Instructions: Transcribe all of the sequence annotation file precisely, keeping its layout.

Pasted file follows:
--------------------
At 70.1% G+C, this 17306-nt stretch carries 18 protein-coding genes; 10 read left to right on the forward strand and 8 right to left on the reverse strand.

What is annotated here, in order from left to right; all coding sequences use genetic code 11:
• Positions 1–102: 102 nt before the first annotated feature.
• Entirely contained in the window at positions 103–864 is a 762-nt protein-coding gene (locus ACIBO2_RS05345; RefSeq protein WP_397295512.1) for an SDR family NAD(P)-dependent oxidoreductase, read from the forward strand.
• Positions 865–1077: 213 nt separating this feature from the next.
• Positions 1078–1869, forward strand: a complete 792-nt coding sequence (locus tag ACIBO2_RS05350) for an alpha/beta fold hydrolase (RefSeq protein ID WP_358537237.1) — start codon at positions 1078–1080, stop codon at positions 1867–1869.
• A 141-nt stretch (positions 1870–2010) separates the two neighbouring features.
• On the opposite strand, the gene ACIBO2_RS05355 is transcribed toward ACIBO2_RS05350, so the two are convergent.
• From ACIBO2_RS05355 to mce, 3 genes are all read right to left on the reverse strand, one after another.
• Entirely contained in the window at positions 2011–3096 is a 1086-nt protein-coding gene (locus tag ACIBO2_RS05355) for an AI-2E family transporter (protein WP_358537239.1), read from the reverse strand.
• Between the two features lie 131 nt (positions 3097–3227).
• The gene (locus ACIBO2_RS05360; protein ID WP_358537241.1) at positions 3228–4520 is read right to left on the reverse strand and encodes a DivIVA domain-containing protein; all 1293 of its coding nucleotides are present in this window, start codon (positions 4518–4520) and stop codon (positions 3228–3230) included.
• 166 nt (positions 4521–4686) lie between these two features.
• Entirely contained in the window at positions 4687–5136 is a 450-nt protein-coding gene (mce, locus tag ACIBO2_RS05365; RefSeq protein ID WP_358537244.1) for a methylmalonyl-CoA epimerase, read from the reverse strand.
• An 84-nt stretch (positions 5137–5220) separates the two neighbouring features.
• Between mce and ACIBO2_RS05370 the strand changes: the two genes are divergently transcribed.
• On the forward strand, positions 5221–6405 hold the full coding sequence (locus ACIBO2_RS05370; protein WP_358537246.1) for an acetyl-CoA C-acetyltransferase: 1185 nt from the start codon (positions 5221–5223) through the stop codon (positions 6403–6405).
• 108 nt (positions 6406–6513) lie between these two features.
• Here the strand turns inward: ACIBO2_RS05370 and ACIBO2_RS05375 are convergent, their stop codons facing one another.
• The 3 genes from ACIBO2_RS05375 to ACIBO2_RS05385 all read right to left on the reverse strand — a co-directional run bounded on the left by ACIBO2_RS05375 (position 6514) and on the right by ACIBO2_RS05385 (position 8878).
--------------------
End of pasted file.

At 70.1% G+C, this 17306-nt stretch carries 18 protein-coding genes; 10 read left to right on the forward strand and 8 right to left on the reverse strand.

What is annotated here, in order from left to right; all coding sequences use genetic code 11:
• Positions 1–102: 102 nt before the first annotated feature.
• Entirely contained in the window at positions 103–864 is a 762-nt protein-coding gene (locus ACIBO2_RS05345; RefSeq protein WP_397295512.1) for an SDR family NAD(P)-dependent oxidoreductase, read from the forward strand.
• Positions 865–1077: 213 nt separating this feature from the next.
• Positions 1078–1869, forward strand: a complete 792-nt coding sequence (locus tag ACIBO2_RS05350) for an alpha/beta fold hydrolase (RefSeq protein ID WP_358537237.1) — start codon at positions 1078–1080, stop codon at positions 1867–1869.
• A 141-nt stretch (positions 1870–2010) separates the two neighbouring features.
• On the opposite strand, the gene ACIBO2_RS05355 is transcribed toward ACIBO2_RS05350, so the two are convergent.
• From ACIBO2_RS05355 to mce, 3 genes are all read right to left on the reverse strand, one after another.
• Entirely contained in the window at positions 2011–3096 is a 1086-nt protein-coding gene (locus tag ACIBO2_RS05355) for an AI-2E family transporter (protein WP_358537239.1), read from the reverse strand.
• Between the two features lie 131 nt (positions 3097–3227).
• The gene (locus ACIBO2_RS05360; protein ID WP_358537241.1) at positions 3228–4520 is read right to left on the reverse strand and encodes a DivIVA domain-containing protein; all 1293 of its coding nucleotides are present in this window, start codon (positions 4518–4520) and stop codon (positions 3228–3230) included.
• 166 nt (positions 4521–4686) lie between these two features.
• Entirely contained in the window at positions 4687–5136 is a 450-nt protein-coding gene (mce, locus tag ACIBO2_RS05365; RefSeq protein ID WP_358537244.1) for a methylmalonyl-CoA epimerase, read from the reverse strand.
• An 84-nt stretch (positions 5137–5220) separates the two neighbouring features.
• Between mce and ACIBO2_RS05370 the strand changes: the two genes are divergently transcribed.
• On the forward strand, positions 5221–6405 hold the full coding sequence (locus ACIBO2_RS05370; protein WP_358537246.1) for an acetyl-CoA C-acetyltransferase: 1185 nt from the start codon (positions 5221–5223) through the stop codon (positions 6403–6405).
• 108 nt (positions 6406–6513) lie between these two features.
• Here the strand turns inward: ACIBO2_RS05370 and ACIBO2_RS05375 are convergent, their stop codons facing one another.
• The 3 genes from ACIBO2_RS05375 to ACIBO2_RS05385 all read right to left on the reverse strand — a co-directional run bounded on the left by ACIBO2_RS05375 (position 6514) and on the right by ACIBO2_RS05385 (position 8878).